All good things must come to an end, as the old adage goes. Assuming you consider the entirety of the universe to be a good thing — and I personally find it pretty sweet — the adage rings true again. The universe is dying. It’s dying all around us.
Of course, this isn’t news by any means. We’ve known for quite a while about stuff like entropy, the heat-death of the universe, and other pleasant dinner topics. What’s notable now is that scientists from the International Centre for Radio Astronomy Research (ICRAR), part of the Galaxy and Mass Assembly (GAMA) project, have precisely measured our universe’s decline for the very first time:
“An international team of astronomers studying 200,000 galaxies has measured the energy generated within a large portion of space more precisely than ever before, discovering that it’s only half what it was 2 billion years ago and fading — the universe is slowly dying.
Researchers … used seven of the world’s most powerful telescopes to observe galaxies at 21 different wavelengths from the far ultraviolet to the far infrared …
The survey data, released to astronomers around the world, includes 200,000 galaxies each measured at 21 wavelengths from the ultraviolet to the far infrared and will help scientists better understand how different types of galaxies form.”
ICRAR professor Simon Driver, who must have been itching to employ some figurative language after writing so many scientific papers, summed up the findings like this:
“The universe is fated to decline from here on in, like an old age that lasts forever. The universe has basically plonked itself down on the sofa, pulled up a blanket, and is about to nod off for an eternal doze.”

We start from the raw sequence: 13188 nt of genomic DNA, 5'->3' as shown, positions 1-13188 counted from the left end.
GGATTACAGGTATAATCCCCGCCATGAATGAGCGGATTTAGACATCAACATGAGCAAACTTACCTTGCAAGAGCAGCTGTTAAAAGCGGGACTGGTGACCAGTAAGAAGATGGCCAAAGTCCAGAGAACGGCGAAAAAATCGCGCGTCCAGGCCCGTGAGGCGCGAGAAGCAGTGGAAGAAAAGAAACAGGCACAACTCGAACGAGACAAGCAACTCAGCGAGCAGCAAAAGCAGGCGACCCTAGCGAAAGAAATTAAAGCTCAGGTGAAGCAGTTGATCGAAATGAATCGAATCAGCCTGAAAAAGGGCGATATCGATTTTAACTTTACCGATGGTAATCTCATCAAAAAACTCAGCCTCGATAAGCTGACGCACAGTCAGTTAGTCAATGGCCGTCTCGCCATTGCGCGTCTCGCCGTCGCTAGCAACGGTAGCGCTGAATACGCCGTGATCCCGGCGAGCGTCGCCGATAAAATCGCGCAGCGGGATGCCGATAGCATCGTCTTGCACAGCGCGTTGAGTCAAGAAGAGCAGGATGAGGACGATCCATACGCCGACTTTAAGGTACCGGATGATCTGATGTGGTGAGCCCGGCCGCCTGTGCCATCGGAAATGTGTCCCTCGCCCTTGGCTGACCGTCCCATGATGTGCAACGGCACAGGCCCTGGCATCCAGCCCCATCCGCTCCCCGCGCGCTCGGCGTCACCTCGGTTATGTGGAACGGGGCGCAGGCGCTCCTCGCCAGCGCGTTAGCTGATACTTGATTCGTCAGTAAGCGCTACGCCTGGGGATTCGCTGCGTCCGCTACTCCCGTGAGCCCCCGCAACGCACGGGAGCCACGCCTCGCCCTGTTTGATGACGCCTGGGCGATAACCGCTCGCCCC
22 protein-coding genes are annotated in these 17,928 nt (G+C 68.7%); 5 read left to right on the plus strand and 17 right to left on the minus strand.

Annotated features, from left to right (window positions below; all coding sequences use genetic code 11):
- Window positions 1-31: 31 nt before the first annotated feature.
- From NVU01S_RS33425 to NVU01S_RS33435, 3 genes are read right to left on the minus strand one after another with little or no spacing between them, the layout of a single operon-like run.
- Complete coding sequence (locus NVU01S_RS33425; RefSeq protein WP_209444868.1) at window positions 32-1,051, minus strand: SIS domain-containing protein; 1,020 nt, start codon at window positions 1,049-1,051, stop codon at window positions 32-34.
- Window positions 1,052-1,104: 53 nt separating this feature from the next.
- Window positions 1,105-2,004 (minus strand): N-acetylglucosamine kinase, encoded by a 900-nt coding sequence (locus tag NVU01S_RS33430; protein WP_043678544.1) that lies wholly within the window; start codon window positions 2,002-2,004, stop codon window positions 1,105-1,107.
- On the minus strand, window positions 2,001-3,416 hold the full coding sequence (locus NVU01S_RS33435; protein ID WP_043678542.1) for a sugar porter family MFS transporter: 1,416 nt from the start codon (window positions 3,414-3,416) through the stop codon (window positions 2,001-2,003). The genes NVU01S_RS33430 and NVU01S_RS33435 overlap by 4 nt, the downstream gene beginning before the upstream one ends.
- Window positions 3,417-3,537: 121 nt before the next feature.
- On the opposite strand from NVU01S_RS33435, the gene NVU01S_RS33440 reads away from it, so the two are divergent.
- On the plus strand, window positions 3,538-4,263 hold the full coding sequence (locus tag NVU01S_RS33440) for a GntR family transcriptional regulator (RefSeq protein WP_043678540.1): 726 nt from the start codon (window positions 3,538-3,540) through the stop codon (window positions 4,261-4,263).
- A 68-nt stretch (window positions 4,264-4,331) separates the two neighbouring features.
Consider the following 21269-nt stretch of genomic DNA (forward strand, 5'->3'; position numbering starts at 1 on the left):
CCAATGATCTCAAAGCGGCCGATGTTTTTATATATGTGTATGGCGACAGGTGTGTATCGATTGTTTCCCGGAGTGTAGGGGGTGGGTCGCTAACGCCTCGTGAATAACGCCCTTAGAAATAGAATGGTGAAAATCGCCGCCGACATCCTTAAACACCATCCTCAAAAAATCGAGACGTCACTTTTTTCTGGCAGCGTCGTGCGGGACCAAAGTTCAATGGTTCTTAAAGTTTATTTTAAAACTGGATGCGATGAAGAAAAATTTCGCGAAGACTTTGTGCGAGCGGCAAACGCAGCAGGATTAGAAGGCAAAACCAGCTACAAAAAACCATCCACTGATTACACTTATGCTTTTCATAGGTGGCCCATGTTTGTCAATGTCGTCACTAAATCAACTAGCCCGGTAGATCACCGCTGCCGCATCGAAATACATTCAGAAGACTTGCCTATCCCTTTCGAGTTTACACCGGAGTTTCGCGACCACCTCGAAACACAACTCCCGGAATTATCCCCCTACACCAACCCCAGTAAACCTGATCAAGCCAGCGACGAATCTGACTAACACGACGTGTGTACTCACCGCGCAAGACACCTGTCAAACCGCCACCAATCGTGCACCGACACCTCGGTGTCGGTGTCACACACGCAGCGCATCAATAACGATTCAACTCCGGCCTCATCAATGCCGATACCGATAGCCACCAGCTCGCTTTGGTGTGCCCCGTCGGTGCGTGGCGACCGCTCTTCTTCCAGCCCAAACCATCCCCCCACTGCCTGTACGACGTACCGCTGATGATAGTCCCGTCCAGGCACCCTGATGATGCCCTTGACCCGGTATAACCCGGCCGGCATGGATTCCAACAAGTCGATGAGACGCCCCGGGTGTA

If this sort of news compels you toward panic, simmer down. The universe is like a giant cosmic Department of Motor Vehicles; everything runs at molasses speed. At some point, our universe will become a cold, dark place without any sign of life or energy, though that’s not going to be for billions upon billions of years. By then the whole of humanity is likely to have already been extinguished itself due to some existential risk coupled with our own collective stupidity.
As Jason Major writes at iO9, our own solar system will have already undergone massive shifts leaving Earth completely uninhabitable. That means we’ll need to have gotten off this rock and explored the galaxy by then, though that’s a problem for our progeny to solve at this point. In the event that we do become a spacefaring species capable of traveling through space, we’ll at least have until the lights go off in the rest of the universe to continue farting around.
It’s somewhat uncomfortable to think about our entire civilization’s inevitable memento mori moment. The human race is better equipped than any prior lifeform to extend its existence beyond what nature will allow. Still, as with everything in the universe, we have a set expiration date; there will come a point when all of life simply vanishes into dust.
If that makes you feel down, watch the visualization below to take a pretty neat tour of the universe. It made me feel better… a little:
Read more at ICRAR
Image credit: Handout / Getty Images